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|Some progress||The ADB Energy Policy prioritises modern energy access and sets a specific target, but implementation and progress updates are lacking.|
|Alignment and Reasoning|
|Energy Access Target||ADB-led Energy for All Partnership aims to double energy access impact to 200 million people by 2020, an updated goal has not been announced to our knowledge.|
|Minimum Definition of Access||Uses the Sustainable Energy Access Planning (SEAP) framework for assessing energy poverty, it assesses the ‘number of households whose energy consumption is below the minimum acceptable level of basic energy services.|
|% of Energy Financing Dedicated to Energy Access||22% of total energy financing in 2017, down from 26% in 2014.|
|Is Progress Monitored||Development Effectiveness Review measures new household connections to electricity but not for new cooking fuels. An independent evaluation of the Bank’s energy sector work including energy access from 2009-2019 has been conducted and published in August 2019. Sustainable Development and Climate Change Department (SDCC) tracks energy access investment internally, breaking down by category of access such as cooking and rural electrification.|
|Progress Against Metrics||From 2008 to 2018, new or improved electricity was delivered to over 22 million households and investments in clean cooking and heating benefited around 2.5 million households.|
The Asia-Pacific Hub of Sustainable Energy for All’s global initiative was established in 2014 by the Asian Development Bank in partnership with the UN Economic and Social Commission for Asia and the Pacific (ESCAP) and UNDP. The Hub works with member nations to develop country action plans on energy access, and additionally hosts the Asia Pacific Energy Portal, a knowledge and analysis database, and the Sustainable Energy Centre of Excellence (SECOE), a multifunctional platform that serves to train, share, connect and develop knowledge within the energy sector throughout the region (although it is not clear if this has a specific focus on energy access).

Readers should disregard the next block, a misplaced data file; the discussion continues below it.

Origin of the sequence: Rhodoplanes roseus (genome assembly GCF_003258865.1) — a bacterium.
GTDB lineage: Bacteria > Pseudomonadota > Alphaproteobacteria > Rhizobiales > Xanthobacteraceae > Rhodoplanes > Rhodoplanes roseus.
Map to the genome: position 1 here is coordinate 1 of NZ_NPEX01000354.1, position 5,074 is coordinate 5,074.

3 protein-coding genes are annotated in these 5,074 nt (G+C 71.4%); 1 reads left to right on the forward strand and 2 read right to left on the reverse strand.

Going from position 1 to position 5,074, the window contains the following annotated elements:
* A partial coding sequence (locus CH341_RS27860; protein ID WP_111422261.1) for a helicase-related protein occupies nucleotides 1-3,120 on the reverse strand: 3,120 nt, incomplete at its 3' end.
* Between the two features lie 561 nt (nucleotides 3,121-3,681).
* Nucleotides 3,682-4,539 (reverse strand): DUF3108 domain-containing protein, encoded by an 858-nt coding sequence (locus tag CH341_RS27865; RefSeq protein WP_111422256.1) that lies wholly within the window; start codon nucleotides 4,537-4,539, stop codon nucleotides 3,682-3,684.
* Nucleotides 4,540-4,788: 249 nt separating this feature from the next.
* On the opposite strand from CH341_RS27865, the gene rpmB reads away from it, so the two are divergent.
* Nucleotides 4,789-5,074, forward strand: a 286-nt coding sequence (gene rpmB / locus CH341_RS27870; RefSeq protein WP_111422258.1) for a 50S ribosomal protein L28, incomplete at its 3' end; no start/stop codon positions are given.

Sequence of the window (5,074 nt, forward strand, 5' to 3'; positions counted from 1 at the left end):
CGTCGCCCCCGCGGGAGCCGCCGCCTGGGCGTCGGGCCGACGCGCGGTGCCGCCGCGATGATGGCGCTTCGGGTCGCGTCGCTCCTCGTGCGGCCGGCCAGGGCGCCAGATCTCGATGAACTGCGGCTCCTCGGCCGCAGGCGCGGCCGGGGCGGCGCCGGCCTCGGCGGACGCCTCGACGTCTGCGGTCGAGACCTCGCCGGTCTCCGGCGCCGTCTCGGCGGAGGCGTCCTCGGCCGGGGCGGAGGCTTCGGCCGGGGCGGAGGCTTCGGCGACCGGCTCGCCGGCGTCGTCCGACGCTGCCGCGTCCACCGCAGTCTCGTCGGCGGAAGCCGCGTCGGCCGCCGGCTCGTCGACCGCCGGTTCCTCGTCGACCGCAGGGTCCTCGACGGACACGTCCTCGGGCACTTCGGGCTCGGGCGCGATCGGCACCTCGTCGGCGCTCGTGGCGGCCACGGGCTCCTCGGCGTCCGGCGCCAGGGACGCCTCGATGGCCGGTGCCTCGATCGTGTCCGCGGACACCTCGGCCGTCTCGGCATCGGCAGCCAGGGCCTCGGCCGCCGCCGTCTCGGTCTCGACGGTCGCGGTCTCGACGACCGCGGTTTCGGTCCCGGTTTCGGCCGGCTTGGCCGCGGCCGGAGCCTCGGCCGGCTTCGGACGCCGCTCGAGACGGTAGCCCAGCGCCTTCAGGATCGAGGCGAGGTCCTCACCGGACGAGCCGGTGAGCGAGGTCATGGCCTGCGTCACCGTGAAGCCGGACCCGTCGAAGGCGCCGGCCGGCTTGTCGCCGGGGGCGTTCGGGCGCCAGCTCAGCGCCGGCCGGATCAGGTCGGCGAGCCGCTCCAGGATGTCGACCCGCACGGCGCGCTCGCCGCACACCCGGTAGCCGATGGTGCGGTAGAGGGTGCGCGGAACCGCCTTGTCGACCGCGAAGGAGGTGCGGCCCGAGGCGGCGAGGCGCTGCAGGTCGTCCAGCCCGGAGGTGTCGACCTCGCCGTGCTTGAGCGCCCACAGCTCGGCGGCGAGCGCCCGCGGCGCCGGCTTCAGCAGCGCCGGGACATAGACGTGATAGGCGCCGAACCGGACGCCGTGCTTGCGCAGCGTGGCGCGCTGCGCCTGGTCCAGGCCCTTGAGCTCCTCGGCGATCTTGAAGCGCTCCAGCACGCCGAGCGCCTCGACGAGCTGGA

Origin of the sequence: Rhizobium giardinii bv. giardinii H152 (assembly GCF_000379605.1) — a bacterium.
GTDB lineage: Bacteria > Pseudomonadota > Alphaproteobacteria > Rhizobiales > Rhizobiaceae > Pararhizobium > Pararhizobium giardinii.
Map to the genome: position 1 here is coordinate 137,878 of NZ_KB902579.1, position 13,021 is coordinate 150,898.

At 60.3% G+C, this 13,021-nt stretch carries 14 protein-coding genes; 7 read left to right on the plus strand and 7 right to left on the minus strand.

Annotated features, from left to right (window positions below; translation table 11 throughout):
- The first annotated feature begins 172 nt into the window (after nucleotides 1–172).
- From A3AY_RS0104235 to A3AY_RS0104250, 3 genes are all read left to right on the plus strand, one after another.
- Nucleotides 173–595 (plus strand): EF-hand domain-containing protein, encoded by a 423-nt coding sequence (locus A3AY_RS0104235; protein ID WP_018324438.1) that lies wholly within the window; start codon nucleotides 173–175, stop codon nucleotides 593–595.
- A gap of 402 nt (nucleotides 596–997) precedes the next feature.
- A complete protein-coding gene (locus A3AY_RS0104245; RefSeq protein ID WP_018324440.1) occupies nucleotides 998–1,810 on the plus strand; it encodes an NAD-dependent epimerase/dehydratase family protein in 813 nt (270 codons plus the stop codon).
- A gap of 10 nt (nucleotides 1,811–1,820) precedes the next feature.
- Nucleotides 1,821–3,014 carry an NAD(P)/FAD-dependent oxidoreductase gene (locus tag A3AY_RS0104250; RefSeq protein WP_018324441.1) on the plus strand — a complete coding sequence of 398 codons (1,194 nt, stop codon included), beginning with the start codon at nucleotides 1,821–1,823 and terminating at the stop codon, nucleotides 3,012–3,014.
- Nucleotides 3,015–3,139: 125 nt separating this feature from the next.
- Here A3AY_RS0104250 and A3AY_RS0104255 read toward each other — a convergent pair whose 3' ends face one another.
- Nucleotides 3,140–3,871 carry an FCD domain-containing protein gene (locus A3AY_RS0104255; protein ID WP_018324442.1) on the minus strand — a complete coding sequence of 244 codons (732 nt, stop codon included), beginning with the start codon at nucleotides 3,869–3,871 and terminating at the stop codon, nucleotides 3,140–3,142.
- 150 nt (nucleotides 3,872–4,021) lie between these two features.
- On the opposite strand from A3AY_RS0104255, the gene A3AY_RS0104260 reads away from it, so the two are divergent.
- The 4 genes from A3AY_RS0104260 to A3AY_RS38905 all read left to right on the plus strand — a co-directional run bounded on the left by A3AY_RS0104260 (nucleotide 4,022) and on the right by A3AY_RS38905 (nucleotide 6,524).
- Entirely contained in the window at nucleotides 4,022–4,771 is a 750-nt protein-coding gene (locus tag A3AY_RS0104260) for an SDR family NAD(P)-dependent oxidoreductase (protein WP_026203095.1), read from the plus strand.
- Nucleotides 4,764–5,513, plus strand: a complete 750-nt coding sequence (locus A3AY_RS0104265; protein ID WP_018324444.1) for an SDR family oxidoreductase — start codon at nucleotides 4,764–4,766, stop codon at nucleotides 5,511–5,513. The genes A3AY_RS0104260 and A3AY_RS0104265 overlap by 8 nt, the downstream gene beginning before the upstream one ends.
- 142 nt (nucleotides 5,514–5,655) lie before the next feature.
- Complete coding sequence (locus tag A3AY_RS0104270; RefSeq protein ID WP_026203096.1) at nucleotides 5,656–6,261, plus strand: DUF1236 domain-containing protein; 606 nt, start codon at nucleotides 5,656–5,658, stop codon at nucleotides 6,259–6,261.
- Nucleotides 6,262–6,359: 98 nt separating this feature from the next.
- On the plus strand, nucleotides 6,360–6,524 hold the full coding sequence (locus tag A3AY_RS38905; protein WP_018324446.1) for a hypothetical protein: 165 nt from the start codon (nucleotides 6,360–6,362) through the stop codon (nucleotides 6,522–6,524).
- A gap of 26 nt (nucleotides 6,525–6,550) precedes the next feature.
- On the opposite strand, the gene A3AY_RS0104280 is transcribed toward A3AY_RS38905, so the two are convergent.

The ADB’s specific energy access target is supported in the Bank’s 2009 Energy Policy, where access to modern energy is one of the policy’s three central pillars. In addition to the minimum definition of access, contributions to energy access can include considerations of modern fuel in heating or cooking, improvement of current services and provision of motive power, the energy which powers machinery; however, an independent evaluation of the Bank’s energy sector contributions at large stated that such factors were often not considered enough and despite achievements the Bank “paid limited attention to providing modern energy access to remote communities and the poorest populations”.
The Bank’s approach to modern energy access includes a mix of large energy investment projects to modernise energy systems and increase security as well as more focused energy projects in remote communities that otherwise would not have modern energy access. The Bank helped to bring new and improved connections to over 2.4 million households from 2009 to 2018. The Bank’s 2019 Renewable Energy Status Report discusses energy access progress in the region as well as detailing multiple ongoing and completed projects in the region that progress this pillar of the Bank’s energy approach.
Up to date information on energy access progress is not easily available. A 2016 report by Sierra Club and Oil Change on assessing the MDB’s on their financing towards energy access between 2012-2014, gave every MDB an ‘F’ rating for their progress on helping to achieve universal energy access. Further reporting by Oil Change and The Big Shift assessing MDB action from 2014-2017 finds that the Bank, amongst others, is still not on track to meet its energy access commitments. Only 22% of the Bank’s 18.9 billion USD in energy finance went to energy access, and of this very little was spent on off-grid and distributed systems or cooking and heating access.
Recommendation: ADB should make available progress on above data since 2017 due to the absence of a progress report, and all MDBs should consider commissioning a joint report on their progress on energy access across Sustainable Energy for All’s established metrics.